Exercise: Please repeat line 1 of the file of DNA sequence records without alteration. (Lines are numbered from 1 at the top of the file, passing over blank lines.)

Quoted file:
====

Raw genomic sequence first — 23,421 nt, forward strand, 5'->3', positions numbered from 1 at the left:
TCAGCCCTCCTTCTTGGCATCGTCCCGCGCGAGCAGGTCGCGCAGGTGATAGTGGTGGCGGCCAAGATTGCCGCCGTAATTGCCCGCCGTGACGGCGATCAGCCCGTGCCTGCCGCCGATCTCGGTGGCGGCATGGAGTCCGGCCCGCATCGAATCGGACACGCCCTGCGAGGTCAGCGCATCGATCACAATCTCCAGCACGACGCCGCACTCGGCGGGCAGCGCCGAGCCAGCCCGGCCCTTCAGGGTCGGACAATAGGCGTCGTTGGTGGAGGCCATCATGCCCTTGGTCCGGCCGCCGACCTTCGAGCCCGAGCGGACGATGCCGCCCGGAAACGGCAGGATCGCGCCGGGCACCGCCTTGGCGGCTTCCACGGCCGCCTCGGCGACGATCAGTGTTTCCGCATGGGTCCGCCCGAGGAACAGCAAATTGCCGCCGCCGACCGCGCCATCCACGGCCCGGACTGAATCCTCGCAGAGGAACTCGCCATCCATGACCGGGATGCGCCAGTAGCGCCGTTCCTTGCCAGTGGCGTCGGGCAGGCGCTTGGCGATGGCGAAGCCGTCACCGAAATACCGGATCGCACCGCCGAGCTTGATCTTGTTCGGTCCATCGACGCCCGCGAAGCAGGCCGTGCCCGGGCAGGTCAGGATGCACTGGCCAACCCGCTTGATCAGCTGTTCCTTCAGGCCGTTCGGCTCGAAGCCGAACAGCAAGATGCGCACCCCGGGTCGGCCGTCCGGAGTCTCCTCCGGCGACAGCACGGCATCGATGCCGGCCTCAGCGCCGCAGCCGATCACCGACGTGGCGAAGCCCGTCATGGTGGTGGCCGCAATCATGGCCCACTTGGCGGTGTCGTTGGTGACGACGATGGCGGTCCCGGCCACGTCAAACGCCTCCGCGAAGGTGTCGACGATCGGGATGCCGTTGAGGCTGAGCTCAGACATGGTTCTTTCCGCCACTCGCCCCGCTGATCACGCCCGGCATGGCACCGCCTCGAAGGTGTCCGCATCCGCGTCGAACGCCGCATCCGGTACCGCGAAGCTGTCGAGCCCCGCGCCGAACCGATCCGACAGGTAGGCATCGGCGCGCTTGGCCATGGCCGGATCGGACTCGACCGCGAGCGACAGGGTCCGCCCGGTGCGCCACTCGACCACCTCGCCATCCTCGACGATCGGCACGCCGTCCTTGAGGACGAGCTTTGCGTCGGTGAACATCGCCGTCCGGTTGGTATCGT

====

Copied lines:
Raw genomic sequence first — 23,421 nt, forward strand, 5'->3', positions numbered from 1 at the left: